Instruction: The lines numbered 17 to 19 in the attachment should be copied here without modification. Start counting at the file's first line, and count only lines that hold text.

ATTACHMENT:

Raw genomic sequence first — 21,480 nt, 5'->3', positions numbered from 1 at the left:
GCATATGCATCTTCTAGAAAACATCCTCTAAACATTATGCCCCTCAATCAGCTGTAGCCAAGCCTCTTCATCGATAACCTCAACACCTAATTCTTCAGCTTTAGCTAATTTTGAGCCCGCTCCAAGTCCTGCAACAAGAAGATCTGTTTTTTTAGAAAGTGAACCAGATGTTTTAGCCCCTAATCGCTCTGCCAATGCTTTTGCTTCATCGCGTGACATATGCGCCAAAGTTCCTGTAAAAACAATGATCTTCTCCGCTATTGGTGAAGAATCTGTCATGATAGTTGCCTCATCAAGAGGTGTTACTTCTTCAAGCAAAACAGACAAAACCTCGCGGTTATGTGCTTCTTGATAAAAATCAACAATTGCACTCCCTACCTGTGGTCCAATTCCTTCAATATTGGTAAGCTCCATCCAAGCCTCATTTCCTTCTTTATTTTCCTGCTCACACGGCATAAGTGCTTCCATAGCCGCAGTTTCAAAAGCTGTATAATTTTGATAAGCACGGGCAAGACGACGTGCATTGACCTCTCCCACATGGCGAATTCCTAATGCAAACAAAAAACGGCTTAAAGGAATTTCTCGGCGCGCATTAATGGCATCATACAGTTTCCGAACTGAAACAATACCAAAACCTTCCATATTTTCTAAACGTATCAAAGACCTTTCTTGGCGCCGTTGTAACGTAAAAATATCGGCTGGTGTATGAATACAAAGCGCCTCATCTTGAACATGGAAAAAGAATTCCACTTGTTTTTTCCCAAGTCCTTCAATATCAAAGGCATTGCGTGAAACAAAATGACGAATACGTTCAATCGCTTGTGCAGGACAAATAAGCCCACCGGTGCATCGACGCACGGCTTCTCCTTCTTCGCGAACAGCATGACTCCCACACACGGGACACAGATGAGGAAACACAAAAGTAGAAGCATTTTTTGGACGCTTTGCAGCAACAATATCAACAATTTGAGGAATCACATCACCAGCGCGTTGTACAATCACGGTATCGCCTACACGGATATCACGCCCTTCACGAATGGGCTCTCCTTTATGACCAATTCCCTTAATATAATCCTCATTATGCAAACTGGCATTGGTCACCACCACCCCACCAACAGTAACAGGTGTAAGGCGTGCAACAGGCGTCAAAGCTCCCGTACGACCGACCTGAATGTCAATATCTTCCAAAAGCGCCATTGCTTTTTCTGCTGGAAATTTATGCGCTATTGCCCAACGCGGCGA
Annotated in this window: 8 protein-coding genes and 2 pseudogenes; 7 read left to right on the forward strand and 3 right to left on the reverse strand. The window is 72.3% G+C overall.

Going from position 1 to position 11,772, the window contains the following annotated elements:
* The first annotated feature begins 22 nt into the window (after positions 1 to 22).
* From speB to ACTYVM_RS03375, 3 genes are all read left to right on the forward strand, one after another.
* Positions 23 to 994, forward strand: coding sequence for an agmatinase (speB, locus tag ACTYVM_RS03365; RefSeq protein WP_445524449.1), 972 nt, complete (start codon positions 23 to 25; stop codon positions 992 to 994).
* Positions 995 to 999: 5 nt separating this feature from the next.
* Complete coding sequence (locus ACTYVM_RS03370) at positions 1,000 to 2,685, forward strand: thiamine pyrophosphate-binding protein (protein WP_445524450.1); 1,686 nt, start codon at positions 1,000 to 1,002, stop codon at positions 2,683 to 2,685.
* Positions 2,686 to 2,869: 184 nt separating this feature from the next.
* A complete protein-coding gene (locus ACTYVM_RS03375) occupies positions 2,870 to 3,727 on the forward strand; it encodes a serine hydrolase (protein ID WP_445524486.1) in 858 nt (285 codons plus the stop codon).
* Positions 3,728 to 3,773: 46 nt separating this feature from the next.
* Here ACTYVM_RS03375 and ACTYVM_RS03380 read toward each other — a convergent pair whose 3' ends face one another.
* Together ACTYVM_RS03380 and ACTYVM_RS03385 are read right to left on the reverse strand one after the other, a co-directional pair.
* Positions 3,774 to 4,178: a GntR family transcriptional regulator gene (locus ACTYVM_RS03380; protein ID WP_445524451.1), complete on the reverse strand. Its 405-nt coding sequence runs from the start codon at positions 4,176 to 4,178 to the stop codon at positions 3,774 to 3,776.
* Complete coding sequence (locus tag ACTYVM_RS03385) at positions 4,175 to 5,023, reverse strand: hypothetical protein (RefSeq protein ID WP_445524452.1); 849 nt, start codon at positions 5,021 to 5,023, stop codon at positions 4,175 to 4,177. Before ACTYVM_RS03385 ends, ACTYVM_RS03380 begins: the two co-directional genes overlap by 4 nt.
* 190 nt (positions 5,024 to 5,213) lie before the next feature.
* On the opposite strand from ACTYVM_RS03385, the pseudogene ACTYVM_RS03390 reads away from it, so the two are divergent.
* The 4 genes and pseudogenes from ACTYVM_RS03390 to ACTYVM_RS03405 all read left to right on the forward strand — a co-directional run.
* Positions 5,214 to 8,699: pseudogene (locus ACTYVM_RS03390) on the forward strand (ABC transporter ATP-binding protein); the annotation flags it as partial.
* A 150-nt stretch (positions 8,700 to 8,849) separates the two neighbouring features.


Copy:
* 190 nt (positions 5,024 to 5,213) lie before the next feature.
* On the opposite strand from ACTYVM_RS03385, the pseudogene ACTYVM_RS03390 reads away from it, so the two are divergent.
* The 4 genes and pseudogenes from ACTYVM_RS03390 to ACTYVM_RS03405 all read left to right on the forward strand — a co-directional run.